“Vissi d’arte” from Tosca

Unknown-2Through the expressive power of music, opera conveys the deepest and most complex human emotions. It allows us to enter the psyche of characters and experience the drama on a gut level. Opera, with its far flung story lines and sung libretto, can’t be approached literally, as if you’re watching a movie or a play. It has to be experienced as metaphor…a story unfolding through music.

Vissi d’arte (“I Lived for Art”) is one of the most famous arias from Giacomo Puccini’s three act opera, Tosca, written in 1900. It’s an intimate and despairing prayer, sung by Tosca in the second act, as she faces the torture and execution of her beloved Mario Cavaradossi at the hands of the Baron Scarpia. The synopsis of the entire opera is here.

Here is Vissi d’arte, sung by American soprano Leontyne Price:

Here is an English translation:

I lived for art, I lived for love,
I never harmed a living soul!
With a discreet hand
I relieved all misfortunes I encountered.
Always with sincere faith
my prayer
rose to the holy tabernacles.
Always with sincere faith
I decorated the altars with flowers.
In this hour of grief,
why, why, Lord,
why do you reward me thus?
I donated jewels to the Madonna’s mantle,
and offered songs to the stars and heaven,
which thus shone with more beauty.
In this hour of grief,
why, why, Lord,
ah, why do you reward me thus?

The aria’s opening descending line, with its impressionist parallel harmony, gives us a sense of Tosca’s anguish. The music seems numb. Tosca’s intimate moment of reflection is not a prayer rooted in faith but in desperation and hopelessness. Yet, as the aria unfolds, Puccini matches Tosca’s bitter words with one of the most beautiful, soaring melodies imaginable. For me, this irony is what makes Vissi d’arte especially powerful. Through Puccini’s music, we gain access to the full, complex spectrum of Tosca’s emotions.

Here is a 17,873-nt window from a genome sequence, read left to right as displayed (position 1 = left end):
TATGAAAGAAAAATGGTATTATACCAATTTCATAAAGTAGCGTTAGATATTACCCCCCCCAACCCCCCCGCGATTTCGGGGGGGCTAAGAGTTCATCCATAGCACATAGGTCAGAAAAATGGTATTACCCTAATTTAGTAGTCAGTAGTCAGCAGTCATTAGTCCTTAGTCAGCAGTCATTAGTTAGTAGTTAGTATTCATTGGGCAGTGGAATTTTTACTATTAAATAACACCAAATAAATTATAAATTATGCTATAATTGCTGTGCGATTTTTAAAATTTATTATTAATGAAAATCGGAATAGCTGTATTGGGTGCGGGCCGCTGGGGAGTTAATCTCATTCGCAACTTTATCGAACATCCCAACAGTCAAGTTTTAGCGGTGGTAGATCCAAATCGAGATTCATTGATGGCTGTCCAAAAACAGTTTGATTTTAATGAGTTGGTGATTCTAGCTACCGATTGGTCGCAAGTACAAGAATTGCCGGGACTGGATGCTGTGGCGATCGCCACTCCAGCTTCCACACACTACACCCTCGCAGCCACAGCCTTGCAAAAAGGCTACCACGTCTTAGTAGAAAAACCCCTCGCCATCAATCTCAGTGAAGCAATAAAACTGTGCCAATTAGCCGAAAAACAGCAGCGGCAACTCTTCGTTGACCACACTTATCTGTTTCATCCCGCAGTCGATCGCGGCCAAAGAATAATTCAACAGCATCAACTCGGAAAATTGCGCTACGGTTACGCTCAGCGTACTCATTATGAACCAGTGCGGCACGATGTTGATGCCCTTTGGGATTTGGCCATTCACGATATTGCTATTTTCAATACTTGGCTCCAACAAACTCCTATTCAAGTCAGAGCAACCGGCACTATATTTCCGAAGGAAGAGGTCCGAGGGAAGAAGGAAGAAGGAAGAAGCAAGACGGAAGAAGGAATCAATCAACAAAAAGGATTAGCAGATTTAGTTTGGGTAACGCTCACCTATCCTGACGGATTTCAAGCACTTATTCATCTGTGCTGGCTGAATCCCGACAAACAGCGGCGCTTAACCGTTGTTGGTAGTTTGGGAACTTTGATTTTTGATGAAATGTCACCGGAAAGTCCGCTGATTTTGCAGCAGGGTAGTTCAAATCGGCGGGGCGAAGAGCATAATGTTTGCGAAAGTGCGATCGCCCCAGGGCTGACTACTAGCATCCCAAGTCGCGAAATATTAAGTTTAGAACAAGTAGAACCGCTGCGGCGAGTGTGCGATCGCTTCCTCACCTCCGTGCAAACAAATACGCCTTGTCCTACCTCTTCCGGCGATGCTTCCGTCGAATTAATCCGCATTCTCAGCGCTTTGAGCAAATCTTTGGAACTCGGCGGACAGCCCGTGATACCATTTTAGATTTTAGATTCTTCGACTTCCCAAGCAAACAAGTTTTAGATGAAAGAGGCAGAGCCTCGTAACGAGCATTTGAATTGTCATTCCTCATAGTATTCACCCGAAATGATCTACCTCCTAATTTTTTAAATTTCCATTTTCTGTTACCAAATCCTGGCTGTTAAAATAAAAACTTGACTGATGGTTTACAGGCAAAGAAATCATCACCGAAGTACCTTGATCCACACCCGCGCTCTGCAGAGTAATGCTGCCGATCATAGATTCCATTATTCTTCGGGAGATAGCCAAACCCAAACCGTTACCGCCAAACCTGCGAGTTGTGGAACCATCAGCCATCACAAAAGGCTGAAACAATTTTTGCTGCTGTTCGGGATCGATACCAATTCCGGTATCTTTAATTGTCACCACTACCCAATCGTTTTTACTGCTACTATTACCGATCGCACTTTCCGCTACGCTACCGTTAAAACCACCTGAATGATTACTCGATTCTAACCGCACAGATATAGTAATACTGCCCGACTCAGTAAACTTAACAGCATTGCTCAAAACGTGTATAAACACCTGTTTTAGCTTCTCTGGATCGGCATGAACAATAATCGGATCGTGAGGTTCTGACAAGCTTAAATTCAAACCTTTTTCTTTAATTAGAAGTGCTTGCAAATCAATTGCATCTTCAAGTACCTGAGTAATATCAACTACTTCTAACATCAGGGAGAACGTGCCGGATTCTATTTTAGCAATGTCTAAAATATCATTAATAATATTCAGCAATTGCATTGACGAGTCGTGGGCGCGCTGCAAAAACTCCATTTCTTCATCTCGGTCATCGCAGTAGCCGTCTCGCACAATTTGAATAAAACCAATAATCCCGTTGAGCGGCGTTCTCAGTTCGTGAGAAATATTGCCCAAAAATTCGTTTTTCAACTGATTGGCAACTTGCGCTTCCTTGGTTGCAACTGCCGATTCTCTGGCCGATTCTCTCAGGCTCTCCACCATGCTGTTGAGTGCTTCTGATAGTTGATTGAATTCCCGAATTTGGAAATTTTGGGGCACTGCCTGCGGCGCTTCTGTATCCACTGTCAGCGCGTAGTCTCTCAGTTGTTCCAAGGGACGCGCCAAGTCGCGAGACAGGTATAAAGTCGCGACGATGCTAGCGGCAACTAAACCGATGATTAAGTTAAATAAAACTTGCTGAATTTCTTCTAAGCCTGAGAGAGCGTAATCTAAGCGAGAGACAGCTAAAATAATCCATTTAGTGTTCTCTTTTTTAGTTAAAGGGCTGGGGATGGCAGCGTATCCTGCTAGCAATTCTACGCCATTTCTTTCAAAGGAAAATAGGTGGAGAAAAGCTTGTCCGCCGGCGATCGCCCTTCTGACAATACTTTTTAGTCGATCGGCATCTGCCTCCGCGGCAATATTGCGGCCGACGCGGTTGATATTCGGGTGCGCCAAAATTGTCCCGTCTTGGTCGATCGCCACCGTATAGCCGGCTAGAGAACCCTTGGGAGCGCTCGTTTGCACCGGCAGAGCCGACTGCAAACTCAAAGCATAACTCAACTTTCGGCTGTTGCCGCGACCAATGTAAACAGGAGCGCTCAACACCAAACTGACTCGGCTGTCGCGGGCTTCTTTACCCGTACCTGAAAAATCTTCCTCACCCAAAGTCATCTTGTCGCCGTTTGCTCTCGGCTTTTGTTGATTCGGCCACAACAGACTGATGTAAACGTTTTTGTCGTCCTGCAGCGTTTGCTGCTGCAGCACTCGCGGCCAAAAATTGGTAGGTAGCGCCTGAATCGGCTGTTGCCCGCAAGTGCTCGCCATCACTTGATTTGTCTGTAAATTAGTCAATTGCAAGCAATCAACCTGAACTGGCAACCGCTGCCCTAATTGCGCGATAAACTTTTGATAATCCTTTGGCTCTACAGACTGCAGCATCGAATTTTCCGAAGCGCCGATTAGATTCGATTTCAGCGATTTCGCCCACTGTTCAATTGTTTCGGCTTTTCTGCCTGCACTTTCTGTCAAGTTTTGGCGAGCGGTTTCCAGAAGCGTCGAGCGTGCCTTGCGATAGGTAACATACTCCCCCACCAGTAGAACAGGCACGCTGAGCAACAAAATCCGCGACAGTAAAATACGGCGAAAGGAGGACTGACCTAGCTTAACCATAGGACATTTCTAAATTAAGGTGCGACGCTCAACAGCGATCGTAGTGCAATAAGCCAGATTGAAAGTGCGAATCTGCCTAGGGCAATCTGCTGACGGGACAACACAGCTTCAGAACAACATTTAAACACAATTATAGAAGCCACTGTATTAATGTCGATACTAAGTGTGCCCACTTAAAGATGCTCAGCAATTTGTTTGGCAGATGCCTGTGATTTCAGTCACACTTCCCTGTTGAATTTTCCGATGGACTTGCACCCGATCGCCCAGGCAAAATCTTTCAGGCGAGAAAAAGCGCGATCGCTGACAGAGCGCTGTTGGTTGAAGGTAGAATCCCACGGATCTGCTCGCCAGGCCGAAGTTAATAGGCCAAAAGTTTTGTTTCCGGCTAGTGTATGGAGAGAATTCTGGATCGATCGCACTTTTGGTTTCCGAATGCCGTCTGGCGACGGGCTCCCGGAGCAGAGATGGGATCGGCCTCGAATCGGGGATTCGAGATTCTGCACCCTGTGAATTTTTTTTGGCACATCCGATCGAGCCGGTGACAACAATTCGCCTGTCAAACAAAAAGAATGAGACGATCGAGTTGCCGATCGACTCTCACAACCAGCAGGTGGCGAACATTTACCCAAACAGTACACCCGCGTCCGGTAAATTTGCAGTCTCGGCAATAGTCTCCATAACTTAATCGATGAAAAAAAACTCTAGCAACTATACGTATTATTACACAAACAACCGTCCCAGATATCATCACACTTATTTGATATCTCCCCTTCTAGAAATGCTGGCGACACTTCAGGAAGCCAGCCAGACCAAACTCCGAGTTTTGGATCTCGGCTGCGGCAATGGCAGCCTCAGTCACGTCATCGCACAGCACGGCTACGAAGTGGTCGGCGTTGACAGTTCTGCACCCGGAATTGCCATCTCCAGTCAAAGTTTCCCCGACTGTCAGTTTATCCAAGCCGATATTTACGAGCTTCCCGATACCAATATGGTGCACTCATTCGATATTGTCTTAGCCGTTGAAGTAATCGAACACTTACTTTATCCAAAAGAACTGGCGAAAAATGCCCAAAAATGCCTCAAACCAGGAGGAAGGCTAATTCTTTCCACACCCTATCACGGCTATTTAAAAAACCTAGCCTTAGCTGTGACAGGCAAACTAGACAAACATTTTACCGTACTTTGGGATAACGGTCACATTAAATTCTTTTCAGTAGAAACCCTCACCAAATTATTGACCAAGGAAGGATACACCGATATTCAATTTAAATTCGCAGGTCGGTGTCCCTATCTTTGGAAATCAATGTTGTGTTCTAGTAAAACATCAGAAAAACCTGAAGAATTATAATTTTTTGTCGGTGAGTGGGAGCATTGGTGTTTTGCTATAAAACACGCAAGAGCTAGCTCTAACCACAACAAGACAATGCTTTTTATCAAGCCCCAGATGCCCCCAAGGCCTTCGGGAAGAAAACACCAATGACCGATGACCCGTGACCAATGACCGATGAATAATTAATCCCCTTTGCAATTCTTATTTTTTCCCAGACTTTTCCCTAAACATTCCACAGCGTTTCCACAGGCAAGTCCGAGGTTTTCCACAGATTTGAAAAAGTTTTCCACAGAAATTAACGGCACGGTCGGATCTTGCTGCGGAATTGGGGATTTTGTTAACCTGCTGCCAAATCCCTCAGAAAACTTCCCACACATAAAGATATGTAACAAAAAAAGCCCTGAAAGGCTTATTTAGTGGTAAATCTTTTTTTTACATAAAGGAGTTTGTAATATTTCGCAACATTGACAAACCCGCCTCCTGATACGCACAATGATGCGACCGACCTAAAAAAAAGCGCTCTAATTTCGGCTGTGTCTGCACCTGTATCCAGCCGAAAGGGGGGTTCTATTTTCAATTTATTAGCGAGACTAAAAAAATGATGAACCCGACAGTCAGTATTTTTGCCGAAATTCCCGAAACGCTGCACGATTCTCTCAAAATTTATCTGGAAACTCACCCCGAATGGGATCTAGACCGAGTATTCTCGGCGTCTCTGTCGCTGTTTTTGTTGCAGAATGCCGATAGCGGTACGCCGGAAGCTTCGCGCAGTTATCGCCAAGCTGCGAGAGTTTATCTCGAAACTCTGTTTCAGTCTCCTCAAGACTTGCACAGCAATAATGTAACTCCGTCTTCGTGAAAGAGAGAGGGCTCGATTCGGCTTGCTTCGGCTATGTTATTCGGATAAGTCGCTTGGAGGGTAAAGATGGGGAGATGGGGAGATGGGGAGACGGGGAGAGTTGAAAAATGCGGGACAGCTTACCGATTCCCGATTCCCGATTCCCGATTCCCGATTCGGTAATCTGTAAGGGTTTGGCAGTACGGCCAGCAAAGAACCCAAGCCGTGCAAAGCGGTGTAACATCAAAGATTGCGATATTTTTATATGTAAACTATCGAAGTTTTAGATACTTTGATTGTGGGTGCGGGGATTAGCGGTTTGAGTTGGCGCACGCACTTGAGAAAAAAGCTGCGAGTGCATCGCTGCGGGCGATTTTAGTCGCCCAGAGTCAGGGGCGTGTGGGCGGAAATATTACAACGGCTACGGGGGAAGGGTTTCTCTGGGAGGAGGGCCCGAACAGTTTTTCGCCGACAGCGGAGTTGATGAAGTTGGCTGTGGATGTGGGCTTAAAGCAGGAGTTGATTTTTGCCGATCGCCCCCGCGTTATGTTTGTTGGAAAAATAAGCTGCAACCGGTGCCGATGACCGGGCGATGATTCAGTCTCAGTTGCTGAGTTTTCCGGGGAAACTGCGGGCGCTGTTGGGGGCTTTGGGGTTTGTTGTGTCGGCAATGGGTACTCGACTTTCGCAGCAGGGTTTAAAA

Throughout Andrew Lloyd Webber’s Broadway score for The Phantom of the Opera there are many clever nods to opera. I’m always struck by the similarities between the melody of All I Ask of You  and Puccini’s Vissi d’arte.

Finale, Act 2

The second act concludes with Tosca fatally stabbing Scarpia. Listen to the way Puccini’s music builds tension throughout the scene. Scarpia’s fate is foreshadowed by the icy woodwind chord “Wait.” (1:46):

As Tosca solemnly places the candle next to Scarpia’s body (8:20) the earthly world (the low strings) meets the supernatural (the woodwinds and harp). Drawing back in terror (8:54), Tosca is suddenly overcome with the full realization of what has happened. Puccini denies us the stable harmonic conclusion we would expect at the end of an act. Instead, as the curtain falls, the music abruptly modulates, mirroring Tosca’s visceral shock and confusion.

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